Saturday, July 16, 2005

Read --

Remainder of Bruns, The Materiality of Poetry (more on which later)

Gail Scott, My Paris (on the plane, I know, corny, but I'd had it around for months...):

"Sevres saucer with man waving Marie-Antoinette's head. Man on plate gleefully collecting blood in basin."

Jack Webb, The Badge:

"The battleground is Hollywood. [...] There is the next of homosexuals, which lives under constant threat of murder, shakedown and blackmail. During the war years, the homos were victims of more than one thousand robberies and other crimes -- so many that the police appealed to the armed forces to keep their personnel out of the purple district."

(Much of the book has this mixed tone of concern w/ crime and suggestion that its victims in one way or another bring it upon themselves. Curiously, there's also a statistic concerning the number of maquereau, carefully apostrophized by Webb or his ghostwriter as "French pimps," to be found in L.A. c. 1985, but I can't find the passage. (See mack.) The chapters at the end about then Captain William Parker, and the police commission (inc. brief mention of John Ferraro, later a city councilman, whose pasta-seller father was a friend of my dad's parents)

Lisa Robertson, Xeclogue

"Power is a pink prosthesis hidden in the forest."


Halfway through --

David Sweetman, Explosive Acts: Toulouse-Lautrec, Oscar Wilde, Felix Feneon and the Art & Anarchy of the Fin de Siecle.

"Some time in the 1880s a new craze began to catch on at the Moulin. It had grown out of the polka, a mildly scandalous dance for two that had come from Eastern Europe and which itself had developed from an earlier passion for the waltz....One should not, however, imagine that this was anything like the strictly choreographed can-can performed in today's Moulin Rouge by a chorus line of identically dressed dance; in the 1880s, the can-can was a wild display of individual skills. There were several names for this new dance; the most common at the time was the chahut, slang for something like a 'riot'."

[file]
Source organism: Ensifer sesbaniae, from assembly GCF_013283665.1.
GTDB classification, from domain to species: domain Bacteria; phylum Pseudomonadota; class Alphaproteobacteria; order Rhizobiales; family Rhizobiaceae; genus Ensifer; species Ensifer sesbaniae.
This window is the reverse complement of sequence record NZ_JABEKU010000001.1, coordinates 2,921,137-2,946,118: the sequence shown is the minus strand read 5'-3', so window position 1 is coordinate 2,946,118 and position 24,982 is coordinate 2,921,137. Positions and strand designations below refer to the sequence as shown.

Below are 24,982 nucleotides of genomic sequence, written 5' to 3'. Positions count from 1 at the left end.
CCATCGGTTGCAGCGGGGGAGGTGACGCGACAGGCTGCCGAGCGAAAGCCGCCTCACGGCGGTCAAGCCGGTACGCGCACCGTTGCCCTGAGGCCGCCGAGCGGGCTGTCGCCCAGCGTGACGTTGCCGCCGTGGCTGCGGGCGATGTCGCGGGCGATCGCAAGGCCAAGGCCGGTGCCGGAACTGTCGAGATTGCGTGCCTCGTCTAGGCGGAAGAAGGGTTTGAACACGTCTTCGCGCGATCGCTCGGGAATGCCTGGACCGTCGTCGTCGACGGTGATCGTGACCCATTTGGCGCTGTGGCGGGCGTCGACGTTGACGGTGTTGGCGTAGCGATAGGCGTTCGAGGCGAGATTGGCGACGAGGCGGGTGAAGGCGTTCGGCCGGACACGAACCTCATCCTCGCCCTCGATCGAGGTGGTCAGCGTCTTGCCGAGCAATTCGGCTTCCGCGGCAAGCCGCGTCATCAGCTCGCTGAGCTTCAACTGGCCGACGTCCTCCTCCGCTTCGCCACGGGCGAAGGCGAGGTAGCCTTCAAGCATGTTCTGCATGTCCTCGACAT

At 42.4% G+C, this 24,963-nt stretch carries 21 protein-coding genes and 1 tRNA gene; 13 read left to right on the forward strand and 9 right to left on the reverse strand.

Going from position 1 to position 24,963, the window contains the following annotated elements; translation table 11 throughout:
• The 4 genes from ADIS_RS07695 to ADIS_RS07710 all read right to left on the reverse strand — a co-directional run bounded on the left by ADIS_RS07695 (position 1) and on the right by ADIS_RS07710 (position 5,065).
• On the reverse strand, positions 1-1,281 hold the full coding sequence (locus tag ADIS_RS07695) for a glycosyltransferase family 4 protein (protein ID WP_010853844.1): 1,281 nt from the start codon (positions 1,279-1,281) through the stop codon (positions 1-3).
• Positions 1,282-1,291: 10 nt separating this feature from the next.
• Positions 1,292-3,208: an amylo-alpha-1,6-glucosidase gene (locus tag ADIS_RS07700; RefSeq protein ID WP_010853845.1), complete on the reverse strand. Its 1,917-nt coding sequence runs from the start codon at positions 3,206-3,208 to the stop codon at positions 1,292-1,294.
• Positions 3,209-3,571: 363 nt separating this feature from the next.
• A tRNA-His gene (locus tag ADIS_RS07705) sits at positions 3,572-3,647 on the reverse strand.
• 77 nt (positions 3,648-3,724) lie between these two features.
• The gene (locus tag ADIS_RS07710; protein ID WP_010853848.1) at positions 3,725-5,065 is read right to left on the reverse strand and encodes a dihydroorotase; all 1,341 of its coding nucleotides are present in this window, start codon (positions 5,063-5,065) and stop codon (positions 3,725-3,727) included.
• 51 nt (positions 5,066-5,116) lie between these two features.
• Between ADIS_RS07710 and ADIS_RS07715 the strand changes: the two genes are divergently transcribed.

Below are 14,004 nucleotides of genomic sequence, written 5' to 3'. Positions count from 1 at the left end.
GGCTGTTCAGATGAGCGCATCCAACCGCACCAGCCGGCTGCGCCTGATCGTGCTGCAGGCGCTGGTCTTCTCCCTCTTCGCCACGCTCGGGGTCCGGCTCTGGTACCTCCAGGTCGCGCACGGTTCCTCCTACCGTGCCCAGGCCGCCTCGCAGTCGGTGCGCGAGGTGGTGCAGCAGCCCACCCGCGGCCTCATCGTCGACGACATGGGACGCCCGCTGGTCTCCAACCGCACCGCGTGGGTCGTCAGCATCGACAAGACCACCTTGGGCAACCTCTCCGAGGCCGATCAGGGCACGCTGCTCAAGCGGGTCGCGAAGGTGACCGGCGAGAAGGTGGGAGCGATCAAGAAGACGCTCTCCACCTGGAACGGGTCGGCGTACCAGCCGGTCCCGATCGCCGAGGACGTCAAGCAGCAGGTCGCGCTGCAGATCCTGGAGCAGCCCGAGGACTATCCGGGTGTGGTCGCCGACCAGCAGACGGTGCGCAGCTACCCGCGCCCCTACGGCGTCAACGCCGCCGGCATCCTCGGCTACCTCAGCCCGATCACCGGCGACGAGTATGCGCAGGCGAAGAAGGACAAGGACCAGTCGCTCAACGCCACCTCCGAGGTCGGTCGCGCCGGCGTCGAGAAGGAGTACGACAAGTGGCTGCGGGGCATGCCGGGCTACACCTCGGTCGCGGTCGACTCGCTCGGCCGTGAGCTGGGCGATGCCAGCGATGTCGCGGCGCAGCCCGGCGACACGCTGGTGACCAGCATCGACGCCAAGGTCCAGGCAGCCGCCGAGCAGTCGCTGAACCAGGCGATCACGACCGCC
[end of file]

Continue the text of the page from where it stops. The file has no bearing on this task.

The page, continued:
and a few pages earlier --

"The crowds who crammed the Mirliton every night to hear [Aristide] Bruant's songs and see Lautrec's paintings, may have come for little more than the thrill of the vulgar but they were nevertheless obliged to hear and see something of those who lived beneath their own level of bourgeois comfort. And this mix of radical politics and popular entertainment quickly attracted other entrepeneurs."

[I don't want to get all post-(fall-of)-Commune Montmatre = post-(rise-of)-Reagan Bronx (or London 1977 or London 2003-5, whatever one takes those to be post-) on you, but it's striking that the very last sentence above, especially, could appear in a number of historical contexts w/ little or no adjustment.]


Haven't kept pace with each Lady S. track or their order of release, so I have no view on whether she's in a downhill bike race w/ "Ch-Ching," but "9 to 5"? Freakin' Two-Tone, man, explictly so in the video (which makes the song feel esp. like peak-period Madness): It's grime like "Our House" is ska. Love it. (Thank you J-Shep via Jane.)

But I'll bet she probably wasn't really sick in NY -- she had just gotten word that the Sufjan Stevens disc she'd had couriered to the club had arrived.


I bear a mild physical resemblance to Karl Rove. But also to Courbet's portrait of Proudhon.

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